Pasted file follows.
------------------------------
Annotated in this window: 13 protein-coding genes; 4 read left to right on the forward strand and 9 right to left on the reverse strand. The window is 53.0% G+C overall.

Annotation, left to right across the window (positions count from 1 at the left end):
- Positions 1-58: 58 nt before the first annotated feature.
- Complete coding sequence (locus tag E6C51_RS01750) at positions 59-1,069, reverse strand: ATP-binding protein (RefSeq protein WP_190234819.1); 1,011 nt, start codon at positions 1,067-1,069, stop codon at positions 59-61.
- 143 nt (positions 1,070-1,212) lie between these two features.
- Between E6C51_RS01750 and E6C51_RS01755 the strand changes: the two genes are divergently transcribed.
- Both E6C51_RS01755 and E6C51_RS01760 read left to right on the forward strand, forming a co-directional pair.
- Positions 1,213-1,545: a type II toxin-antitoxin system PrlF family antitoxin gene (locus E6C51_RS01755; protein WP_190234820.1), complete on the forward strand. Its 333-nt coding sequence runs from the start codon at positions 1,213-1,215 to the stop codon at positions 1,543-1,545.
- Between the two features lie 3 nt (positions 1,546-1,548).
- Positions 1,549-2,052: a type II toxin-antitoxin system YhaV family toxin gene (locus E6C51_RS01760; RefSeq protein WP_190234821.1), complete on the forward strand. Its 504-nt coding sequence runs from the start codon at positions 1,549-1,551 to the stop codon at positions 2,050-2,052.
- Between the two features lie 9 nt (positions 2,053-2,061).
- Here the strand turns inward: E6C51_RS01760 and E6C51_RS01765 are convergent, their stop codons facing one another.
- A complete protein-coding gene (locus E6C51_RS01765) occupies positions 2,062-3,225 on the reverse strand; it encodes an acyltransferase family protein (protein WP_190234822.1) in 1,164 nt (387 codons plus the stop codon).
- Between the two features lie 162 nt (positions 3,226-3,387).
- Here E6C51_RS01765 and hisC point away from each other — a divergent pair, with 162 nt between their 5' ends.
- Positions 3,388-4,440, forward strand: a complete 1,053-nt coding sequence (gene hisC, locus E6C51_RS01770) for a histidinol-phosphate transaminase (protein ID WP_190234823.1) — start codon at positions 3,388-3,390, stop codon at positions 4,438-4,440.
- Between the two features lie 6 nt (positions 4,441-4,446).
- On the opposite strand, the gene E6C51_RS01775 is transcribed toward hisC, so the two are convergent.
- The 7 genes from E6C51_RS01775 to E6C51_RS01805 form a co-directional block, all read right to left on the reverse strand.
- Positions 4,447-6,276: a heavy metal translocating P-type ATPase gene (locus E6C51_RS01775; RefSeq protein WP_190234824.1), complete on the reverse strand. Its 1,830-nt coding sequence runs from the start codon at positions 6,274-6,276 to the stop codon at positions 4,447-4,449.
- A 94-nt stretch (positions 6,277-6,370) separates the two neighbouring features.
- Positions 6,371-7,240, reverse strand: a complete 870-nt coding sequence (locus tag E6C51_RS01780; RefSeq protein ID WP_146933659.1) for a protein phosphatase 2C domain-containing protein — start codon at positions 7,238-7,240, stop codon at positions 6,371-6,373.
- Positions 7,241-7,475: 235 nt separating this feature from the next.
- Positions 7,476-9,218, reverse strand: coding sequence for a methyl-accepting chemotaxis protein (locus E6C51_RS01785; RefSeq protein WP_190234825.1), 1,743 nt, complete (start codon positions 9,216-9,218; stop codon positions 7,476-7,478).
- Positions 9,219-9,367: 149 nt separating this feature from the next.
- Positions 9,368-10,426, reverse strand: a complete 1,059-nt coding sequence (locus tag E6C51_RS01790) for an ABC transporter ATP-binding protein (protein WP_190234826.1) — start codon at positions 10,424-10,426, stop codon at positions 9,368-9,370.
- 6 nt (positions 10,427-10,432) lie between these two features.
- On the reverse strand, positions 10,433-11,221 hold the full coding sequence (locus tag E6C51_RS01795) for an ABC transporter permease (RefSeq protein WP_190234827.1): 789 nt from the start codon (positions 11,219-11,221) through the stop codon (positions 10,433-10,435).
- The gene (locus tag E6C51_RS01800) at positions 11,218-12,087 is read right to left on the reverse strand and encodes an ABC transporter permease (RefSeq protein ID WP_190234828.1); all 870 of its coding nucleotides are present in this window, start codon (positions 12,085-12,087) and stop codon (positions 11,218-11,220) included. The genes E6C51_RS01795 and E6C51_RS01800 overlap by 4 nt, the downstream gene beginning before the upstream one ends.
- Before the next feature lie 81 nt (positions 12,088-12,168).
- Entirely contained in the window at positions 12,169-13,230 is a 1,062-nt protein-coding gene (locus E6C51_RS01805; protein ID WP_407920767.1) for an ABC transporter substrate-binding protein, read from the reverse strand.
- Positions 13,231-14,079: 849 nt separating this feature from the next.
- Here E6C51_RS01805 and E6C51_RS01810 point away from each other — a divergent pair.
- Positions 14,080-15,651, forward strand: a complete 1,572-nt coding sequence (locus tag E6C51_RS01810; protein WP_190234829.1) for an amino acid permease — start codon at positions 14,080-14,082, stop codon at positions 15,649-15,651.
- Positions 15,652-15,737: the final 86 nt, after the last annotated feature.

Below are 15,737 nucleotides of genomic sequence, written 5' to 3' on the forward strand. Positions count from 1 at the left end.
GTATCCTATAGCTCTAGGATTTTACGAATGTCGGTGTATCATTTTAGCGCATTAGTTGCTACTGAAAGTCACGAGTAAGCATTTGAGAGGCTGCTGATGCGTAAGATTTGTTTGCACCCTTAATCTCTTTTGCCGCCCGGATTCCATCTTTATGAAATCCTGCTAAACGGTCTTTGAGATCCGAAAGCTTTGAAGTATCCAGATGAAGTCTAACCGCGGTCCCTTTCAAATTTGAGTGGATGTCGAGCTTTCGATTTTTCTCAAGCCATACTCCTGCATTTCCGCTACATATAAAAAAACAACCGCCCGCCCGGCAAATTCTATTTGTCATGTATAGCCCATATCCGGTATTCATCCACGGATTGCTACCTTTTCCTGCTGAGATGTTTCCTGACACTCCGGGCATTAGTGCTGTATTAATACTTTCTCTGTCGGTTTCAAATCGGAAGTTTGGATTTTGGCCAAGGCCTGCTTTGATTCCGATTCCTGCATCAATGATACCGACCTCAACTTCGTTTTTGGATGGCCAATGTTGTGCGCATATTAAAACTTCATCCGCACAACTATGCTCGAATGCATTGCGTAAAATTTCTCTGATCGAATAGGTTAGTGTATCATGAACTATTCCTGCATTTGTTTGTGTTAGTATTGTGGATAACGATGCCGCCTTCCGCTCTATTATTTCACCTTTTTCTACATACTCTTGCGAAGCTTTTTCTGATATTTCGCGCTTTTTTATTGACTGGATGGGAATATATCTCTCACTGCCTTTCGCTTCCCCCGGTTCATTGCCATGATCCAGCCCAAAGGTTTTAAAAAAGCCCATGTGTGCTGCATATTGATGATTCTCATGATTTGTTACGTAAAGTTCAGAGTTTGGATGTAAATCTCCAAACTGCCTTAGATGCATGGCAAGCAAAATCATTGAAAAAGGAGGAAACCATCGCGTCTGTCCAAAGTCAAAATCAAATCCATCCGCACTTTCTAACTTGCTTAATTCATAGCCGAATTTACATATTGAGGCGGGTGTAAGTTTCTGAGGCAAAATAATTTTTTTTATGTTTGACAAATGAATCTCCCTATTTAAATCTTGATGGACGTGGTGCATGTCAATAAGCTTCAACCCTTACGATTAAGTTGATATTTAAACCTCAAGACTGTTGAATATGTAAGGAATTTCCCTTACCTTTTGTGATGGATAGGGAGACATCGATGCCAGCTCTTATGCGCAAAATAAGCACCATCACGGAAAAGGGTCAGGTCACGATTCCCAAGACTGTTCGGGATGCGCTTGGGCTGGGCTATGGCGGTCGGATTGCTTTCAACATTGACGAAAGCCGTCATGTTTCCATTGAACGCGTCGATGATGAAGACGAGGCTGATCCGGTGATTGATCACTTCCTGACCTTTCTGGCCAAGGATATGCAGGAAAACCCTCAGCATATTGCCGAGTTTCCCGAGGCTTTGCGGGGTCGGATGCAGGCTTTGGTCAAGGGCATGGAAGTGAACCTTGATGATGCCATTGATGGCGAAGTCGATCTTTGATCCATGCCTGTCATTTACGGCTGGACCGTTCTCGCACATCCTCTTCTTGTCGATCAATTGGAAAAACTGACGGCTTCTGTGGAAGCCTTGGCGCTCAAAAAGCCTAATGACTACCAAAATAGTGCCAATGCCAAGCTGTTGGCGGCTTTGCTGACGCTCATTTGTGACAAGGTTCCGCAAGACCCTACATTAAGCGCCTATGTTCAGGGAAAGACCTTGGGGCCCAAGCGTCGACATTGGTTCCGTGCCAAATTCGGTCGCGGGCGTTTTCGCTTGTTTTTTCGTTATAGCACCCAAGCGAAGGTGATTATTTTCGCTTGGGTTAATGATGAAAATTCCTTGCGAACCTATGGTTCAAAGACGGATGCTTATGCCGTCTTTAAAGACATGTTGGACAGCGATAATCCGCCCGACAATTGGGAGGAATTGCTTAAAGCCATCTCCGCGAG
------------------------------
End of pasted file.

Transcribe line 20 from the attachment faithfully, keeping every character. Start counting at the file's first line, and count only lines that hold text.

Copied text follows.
- Positions 4,447-6,276: a heavy metal translocating P-type ATPase gene (locus E6C51_RS01775; RefSeq protein WP_190234824.1), complete on the reverse strand. Its 1,830-nt coding sequence runs from the start codon at positions 6,274-6,276 to the stop codon at positions 4,447-4,449.